Native council announces opposition to Alaska gold mine

BETHEL, Alaska (AP) — An Alaska Native council has announced its opposition to a proposed gold mine project, a report said.

The Quinhagak Native Tribal Council has issued a resolution opposing the Donlin Gold mine project, KYUK-AM reported Friday.

Council members are concerned residents will leave Quinhagak for work at the mine site 280 miles (451 kilometers) northwest of Anchorage in the Yukon-Kuskokwim Delta.

Many younger men may leave and take entire families, while women and elders would need to hunt and fish for the community, said Council President Darren Cleveland.

“We feel that if it becomes real, that instead of slow trickle of people moving out, all of a sudden a group of people just moving and it would be a culture shock for families,” Cleveland said.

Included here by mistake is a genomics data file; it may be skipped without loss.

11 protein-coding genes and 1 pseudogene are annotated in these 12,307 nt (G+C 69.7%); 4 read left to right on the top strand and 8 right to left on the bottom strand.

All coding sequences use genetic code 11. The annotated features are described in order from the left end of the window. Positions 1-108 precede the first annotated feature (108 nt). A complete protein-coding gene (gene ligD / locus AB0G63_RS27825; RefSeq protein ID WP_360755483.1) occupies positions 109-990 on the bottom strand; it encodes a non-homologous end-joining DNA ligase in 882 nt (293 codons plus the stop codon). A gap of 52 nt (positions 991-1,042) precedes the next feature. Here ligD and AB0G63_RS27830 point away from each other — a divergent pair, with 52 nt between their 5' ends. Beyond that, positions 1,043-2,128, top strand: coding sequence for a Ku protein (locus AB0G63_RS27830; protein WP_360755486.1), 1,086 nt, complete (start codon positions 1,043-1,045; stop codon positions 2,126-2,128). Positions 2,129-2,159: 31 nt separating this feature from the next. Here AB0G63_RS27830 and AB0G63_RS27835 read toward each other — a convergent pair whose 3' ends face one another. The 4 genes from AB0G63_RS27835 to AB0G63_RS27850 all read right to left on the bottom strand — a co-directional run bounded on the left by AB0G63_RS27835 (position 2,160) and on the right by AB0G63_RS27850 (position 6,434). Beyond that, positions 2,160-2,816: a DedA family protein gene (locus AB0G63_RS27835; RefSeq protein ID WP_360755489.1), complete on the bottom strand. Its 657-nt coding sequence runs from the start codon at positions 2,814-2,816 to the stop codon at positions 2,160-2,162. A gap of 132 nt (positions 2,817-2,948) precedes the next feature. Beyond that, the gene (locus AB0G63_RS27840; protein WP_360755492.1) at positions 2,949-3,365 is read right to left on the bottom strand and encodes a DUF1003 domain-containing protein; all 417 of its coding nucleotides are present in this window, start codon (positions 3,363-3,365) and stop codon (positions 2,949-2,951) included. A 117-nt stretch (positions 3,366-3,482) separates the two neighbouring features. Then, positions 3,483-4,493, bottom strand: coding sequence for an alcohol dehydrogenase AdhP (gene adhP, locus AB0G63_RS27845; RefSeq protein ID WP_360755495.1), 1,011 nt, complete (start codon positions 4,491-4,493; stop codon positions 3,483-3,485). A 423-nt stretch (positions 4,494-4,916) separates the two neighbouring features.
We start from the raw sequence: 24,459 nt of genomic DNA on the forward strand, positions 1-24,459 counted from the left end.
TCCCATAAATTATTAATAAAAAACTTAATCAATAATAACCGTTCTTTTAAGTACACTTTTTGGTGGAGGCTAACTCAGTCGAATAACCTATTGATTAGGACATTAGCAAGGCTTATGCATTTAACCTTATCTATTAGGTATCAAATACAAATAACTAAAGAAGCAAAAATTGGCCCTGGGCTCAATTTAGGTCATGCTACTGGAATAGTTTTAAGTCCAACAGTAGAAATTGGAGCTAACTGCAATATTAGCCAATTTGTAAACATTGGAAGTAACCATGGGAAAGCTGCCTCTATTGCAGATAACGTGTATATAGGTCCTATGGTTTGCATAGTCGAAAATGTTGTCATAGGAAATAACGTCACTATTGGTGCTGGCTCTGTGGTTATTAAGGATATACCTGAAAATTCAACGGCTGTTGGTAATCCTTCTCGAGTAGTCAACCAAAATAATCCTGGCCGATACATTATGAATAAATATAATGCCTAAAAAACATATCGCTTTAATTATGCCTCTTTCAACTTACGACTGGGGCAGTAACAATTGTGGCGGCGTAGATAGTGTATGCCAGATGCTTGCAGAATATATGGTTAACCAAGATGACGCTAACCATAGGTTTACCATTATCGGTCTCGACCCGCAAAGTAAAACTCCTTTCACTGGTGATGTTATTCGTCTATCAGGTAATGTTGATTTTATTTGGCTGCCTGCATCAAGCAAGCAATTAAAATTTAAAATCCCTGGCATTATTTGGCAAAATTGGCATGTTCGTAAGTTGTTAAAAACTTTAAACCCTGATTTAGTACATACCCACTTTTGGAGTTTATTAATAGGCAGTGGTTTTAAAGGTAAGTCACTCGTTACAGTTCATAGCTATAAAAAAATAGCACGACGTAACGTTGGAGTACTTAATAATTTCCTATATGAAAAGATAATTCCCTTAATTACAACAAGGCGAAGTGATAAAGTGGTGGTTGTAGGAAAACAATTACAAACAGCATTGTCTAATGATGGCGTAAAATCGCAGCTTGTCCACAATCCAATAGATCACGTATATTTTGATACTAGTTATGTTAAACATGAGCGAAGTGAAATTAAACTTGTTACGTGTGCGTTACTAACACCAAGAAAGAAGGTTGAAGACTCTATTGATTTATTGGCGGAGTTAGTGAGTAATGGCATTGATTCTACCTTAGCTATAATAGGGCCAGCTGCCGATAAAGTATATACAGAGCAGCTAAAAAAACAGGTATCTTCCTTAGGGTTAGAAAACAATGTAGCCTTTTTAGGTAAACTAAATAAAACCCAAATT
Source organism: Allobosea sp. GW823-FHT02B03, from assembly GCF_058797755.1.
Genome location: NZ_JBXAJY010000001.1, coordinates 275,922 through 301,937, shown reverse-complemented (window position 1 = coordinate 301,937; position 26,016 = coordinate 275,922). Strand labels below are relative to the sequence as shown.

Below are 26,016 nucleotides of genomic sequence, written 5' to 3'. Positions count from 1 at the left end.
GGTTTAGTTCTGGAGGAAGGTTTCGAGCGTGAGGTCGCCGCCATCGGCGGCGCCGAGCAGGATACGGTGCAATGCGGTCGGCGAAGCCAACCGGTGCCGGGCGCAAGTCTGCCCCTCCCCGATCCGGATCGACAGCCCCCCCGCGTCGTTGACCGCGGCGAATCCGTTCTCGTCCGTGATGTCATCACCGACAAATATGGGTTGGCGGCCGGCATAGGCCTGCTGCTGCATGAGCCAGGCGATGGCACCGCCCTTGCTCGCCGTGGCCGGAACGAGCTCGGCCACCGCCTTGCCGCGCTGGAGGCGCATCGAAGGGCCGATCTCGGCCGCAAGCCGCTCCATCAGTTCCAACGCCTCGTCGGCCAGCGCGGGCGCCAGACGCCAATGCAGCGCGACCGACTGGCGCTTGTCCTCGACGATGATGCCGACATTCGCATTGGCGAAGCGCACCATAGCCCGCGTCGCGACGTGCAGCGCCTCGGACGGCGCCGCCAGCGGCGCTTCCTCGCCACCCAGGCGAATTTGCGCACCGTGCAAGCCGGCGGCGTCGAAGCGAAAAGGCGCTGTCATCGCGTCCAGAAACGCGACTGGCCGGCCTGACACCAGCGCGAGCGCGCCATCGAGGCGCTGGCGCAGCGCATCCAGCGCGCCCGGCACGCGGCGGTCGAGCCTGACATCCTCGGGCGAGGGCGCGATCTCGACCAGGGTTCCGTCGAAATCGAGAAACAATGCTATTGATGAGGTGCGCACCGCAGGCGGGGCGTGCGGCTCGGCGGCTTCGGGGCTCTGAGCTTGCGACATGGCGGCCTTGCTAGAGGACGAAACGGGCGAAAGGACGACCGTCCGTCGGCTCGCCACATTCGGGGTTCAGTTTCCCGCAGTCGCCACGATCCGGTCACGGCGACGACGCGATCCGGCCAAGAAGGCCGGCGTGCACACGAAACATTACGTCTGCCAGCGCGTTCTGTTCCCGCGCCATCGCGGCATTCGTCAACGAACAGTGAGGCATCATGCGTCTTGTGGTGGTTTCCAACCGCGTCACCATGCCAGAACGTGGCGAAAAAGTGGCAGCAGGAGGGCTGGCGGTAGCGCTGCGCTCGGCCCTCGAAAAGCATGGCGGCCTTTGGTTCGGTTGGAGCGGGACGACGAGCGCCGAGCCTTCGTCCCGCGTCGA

A mining accident could contaminate the main food source for the village near a Kuskokwim River tributary, Cleveland said, although Quinhagak is almost 200 miles (322 kilometers) away.

“That could be devastating for our way of life that has always been, and we don’t want to add on risks that are already being done,” Cleveland said.

The declaration is meant to show support for tribes closer to the mine that have passed resolutions against Donlin Gold, he said.

The 12 other tribes with opposition resolutions in the past year include Chefornak, Chevak, Chuloonawick, Eek, Emmonak, Kasigluk, Kongiginak, Kwigillingok, Napakiak, Nunapitchuk, Tuluksak, and Tununak.

“If there was mining here in our area, we’d want the support of other tribes to help us out to be against it,” Cleveland said.

Donlin Gold did not immediately respond to KYUK’s request for comment.